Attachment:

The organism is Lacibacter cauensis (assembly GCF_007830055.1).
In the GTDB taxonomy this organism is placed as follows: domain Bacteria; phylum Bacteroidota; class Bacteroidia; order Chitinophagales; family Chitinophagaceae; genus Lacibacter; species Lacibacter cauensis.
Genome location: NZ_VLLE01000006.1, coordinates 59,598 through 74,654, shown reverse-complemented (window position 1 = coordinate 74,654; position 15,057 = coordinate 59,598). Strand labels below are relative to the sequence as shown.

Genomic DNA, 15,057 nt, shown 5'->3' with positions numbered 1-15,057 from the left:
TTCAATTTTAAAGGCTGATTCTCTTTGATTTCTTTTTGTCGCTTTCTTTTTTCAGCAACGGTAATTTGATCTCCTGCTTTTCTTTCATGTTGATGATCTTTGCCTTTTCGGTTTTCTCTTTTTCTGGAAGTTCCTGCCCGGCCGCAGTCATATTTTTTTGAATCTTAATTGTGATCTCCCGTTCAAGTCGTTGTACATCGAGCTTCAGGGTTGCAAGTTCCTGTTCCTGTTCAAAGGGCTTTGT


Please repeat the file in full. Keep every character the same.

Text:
The organism is Lacibacter cauensis (assembly GCF_007830055.1).
In the GTDB taxonomy this organism is placed as follows: domain Bacteria; phylum Bacteroidota; class Bacteroidia; order Chitinophagales; family Chitinophagaceae; genus Lacibacter; species Lacibacter cauensis.
Genome location: NZ_VLLE01000006.1, coordinates 59,598 through 74,654, shown reverse-complemented (window position 1 = coordinate 74,654; position 15,057 = coordinate 59,598). Strand labels below are relative to the sequence as shown.

Genomic DNA, 15,057 nt, shown 5'->3' with positions numbered 1-15,057 from the left:
TTCAATTTTAAAGGCTGATTCTCTTTGATTTCTTTTTGTCGCTTTCTTTTTTCAGCAACGGTAATTTGATCTCCTGCTTTTCTTTCATGTTGATGATCTTTGCCTTTTCGGTTTTCTCTTTTTCTGGAAGTTCCTGCCCGGCCGCAGTCATATTTTTTTGAATCTTAATTGTGATCTCCCGTTCAAGTCGTTGTACATCGAGCTTCAGGGTTGCAAGTTCCTGTTCCTGTTCAAAGGGCTTTGT